Muslim Funeral

If you’ve been looking around our site, you’ve probably noticed that we take a sort of carefree, fun approach to talking about what it means to be Muslim. On this page, though, we’re going to stop doing that. You can get back to the fun stuff later.

As is the case with most cultures and religions, Islam takes death and bereavement very seriously. With that in mind, we’re going to tell you what’s involved in a Muslim funeral, and why we observe certain customs.

Muslims believe that death does not end a person’s existence. Eternal life will be given, and God will be merciful to the departed. When a Muslim is near death, loved ones encourage the dying person to pray, and if possible, to have their final words be “I bear witness that there is no god but Allah.”

Preparation for Burial

Once the loved one has passed, those with him or her pray, and begin burial preparations. The deceased’s eyes are closed, and the body is covered with a clean sheet. Crying is permitted, because grief is normal and to be expected, but excessive wailing, screaming or other histrionics are forbidden.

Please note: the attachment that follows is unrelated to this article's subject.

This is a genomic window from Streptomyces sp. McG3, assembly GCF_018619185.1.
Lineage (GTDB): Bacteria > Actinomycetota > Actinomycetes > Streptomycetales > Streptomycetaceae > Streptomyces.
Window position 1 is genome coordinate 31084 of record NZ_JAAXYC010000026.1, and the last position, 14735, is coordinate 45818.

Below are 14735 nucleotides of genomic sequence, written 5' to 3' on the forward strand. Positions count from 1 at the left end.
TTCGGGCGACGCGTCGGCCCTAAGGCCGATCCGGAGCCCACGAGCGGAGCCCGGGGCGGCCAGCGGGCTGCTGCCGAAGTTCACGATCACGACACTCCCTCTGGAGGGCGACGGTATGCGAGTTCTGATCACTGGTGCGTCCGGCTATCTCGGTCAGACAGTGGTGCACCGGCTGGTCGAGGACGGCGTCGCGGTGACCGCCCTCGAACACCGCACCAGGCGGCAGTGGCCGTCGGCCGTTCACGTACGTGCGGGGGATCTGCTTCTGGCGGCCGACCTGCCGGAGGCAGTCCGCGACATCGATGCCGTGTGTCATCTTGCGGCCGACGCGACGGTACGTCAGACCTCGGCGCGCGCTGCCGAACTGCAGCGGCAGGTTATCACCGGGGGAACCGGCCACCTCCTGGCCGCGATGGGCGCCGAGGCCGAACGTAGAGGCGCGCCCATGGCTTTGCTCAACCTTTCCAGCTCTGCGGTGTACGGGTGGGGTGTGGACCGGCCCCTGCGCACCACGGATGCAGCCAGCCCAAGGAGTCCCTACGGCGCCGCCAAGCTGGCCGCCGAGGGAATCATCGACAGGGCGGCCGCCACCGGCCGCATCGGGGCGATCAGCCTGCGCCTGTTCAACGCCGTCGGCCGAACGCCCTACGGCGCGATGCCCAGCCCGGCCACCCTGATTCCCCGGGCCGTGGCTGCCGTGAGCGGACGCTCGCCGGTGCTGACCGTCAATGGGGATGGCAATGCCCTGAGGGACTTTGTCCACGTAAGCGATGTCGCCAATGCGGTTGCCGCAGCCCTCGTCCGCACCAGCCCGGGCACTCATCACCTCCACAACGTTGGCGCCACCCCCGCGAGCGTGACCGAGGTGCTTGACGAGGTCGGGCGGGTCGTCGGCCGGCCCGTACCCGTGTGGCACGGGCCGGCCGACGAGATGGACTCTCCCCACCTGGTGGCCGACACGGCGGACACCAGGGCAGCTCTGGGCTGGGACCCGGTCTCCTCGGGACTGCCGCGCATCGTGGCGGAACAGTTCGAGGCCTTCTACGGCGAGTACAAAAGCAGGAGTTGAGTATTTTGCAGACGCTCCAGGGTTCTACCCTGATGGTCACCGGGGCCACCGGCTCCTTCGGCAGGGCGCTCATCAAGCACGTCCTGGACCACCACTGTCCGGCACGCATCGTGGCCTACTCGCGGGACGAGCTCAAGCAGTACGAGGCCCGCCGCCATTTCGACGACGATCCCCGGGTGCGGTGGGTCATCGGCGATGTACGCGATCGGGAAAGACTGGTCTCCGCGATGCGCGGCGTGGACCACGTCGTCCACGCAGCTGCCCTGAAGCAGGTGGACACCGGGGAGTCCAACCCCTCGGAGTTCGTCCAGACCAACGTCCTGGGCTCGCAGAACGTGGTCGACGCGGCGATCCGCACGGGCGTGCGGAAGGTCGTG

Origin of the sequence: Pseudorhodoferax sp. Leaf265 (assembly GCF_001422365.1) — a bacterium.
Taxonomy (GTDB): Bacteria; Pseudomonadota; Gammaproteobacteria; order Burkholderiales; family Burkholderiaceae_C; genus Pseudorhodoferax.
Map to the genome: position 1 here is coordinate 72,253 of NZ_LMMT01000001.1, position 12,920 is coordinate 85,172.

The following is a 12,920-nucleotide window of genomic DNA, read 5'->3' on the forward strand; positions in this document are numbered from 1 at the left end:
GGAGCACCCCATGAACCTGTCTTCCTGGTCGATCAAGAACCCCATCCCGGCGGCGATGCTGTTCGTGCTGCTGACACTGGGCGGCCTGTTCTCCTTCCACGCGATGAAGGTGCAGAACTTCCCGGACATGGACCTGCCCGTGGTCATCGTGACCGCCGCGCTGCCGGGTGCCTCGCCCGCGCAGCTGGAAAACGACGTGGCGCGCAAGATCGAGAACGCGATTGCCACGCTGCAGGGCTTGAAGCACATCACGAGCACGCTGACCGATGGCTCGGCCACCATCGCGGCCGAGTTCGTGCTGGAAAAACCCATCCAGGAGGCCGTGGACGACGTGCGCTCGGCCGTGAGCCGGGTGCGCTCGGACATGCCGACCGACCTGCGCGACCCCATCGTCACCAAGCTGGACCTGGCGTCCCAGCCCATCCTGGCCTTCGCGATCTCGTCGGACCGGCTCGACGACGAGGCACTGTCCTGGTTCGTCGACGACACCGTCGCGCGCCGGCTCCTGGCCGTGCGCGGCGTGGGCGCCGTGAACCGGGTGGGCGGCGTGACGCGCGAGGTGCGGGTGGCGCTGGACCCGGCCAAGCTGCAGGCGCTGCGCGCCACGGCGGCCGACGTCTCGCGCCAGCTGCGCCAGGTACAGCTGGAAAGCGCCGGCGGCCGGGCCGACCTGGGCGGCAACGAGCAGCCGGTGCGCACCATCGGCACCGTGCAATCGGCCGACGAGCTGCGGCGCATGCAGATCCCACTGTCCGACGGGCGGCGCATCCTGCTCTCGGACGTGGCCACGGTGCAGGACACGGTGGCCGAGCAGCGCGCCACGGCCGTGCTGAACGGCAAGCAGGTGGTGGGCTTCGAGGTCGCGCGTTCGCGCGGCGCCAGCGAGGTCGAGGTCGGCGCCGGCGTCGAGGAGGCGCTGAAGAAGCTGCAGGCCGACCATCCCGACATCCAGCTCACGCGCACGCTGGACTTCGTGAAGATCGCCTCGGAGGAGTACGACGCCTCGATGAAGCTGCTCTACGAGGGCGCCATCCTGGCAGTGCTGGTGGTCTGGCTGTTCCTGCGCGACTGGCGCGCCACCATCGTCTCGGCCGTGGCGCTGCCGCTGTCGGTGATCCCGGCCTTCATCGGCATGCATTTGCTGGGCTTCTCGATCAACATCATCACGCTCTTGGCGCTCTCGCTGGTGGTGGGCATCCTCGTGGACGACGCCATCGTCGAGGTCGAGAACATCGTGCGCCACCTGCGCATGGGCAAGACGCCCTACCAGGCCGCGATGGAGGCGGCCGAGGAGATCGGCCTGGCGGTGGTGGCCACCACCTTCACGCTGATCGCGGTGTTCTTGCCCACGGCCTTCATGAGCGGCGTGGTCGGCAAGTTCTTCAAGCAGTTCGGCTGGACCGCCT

Burial takes place as soon as possible, so the body does not need to be embalmed or otherwise disturbed. If an autopsy must be performed, it should be done with reverence.

Washing and Shrouding

The family, or other community members will wash and shroud the body with clean, scented water. Then the body is wrapped in a kafan (sheets of white, clean cloth).


The deceased is taken to the salat-I-janazah (the site where the funeral prayers will be said). This is usually outdoors, either in a public square or a courtyard – not within the mosque. The imam (prayer leader) is to the front of the deceased, facing away from the congregants. The funeral prayer is much like the daily prayers, except that it is said silently except for a few words, and there is no prostration or bowing.


Finally, the deceased is taken to the al-dafin (cemetery) to be buried. Only men accompany the body to the gravesite. A Muslim cemetery, or a section of a cemetery that is reserved for Muslims, is preferred. The deceased is placed facing Mecca, on his or her right side. Tombstones, other markers, flowers and mementos are discouraged. If permitted, the deceased will be buried without a coffin.


Relatives and other loved ones observe three days of formal mourning, during with they will receive visitors, and avoid wearing jewelry and ostentatious clothing. Widows will observe iddah, a mourning period of four months and ten days, during which time she cannot remarry, wear jewelry or decorative clothing, or move from her home.